The Campaign for MMP reckons Kate Sheppard would be backing MMP in November’s referendum.
They give several reasons for that including that MMP has brought more women into parliament.
There is no doubt there are more women in parliament now than there was prior to 1996 when we had a First Past the Post electoral system. But there are also more women in other positions more commonly held by men in the past so some of the change is due to changes in society rather than the electoral system.
Some of the increase is is due to parties deliberately putting women in winnable places on their lists which are a feature of MMP. Some, perhaps even most are their on merit. But there is also an element of tokenism and some are there not because of their skills and abilities but because of their gender.
However, a lack of skill hasn’t always stopped some men getting into parliament so maybe that’s another sign of closing the gender gap – that women no longer have to be better than men to get a job.
The question then is, how many of the women who are in parliament would be there under another system?
Other systems with smaller or no list would provide more opportunities for women to seek selection in electorates.
Anthony Hubbard looked at the number of women in parliament and concluded it has plateaued.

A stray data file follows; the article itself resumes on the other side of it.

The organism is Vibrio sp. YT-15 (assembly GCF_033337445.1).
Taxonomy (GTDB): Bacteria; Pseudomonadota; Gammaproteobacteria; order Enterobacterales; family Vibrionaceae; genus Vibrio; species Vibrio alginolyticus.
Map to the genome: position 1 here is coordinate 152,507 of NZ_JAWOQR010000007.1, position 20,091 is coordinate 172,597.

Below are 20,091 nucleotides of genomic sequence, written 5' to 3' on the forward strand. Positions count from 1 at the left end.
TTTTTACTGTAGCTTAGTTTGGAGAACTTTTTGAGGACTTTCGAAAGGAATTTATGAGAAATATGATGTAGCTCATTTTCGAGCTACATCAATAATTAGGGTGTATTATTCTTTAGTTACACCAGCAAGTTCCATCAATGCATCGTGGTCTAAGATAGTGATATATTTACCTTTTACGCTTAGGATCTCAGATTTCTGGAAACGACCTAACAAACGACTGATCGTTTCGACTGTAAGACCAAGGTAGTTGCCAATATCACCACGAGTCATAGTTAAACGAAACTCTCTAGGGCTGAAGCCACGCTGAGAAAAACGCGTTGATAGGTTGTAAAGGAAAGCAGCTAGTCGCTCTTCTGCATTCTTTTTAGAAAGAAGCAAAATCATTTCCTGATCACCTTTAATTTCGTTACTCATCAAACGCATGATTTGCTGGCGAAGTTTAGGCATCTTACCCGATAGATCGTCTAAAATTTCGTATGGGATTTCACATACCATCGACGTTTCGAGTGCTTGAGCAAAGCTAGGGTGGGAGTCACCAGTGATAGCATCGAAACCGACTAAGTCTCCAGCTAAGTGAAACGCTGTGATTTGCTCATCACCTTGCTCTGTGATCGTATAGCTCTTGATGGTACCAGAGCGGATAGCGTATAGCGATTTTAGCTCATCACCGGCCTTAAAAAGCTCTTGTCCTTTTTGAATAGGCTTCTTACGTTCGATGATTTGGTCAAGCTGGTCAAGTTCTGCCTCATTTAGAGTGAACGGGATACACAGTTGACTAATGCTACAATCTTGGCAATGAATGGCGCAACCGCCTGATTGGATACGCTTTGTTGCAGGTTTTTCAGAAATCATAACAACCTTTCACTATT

The reasons for that are no doubt complex. Kiwiblog says research into it should consider:
- How many men and women indicate their interest in being candidates to a party
- How many go on to contest a selection
- How many win a selection
- How many then get elected to Parliament
Another point to consider is women’s participation in other occupations, if there are barriers there and whether there are other barriers which are peculiar to politics.
Research would also have to look at not just how many men and women seeking to be MPs drop out at each stage but why.
Kate Sheppard was campaigning for women to get the vote not to be MPs, that hurdle came later and which electoral system she would support is a moot point.
However, one aspect of MMP which puts women off seeking selection which she might have considered if voting in the referendum is the larges size of electorates.
I know of only one man but several women who were seriously considering standing for National in large rural electorates. They decided servicing huge geographical areas would put too much strain on their families and pulled out.
One said to me, it was hard enough combining life as an MP with her role as a mother in a small electorate she wouldn’t even consider it in a bigger one.
If Kate was voting in the referendum she might be just as likely to opt for a system with smaller electorates which make it easier to combine work as an MP with family life.
At least some of the women who are in parliament on the list might also be there as electorate MPs under a system with more and smaller electorates.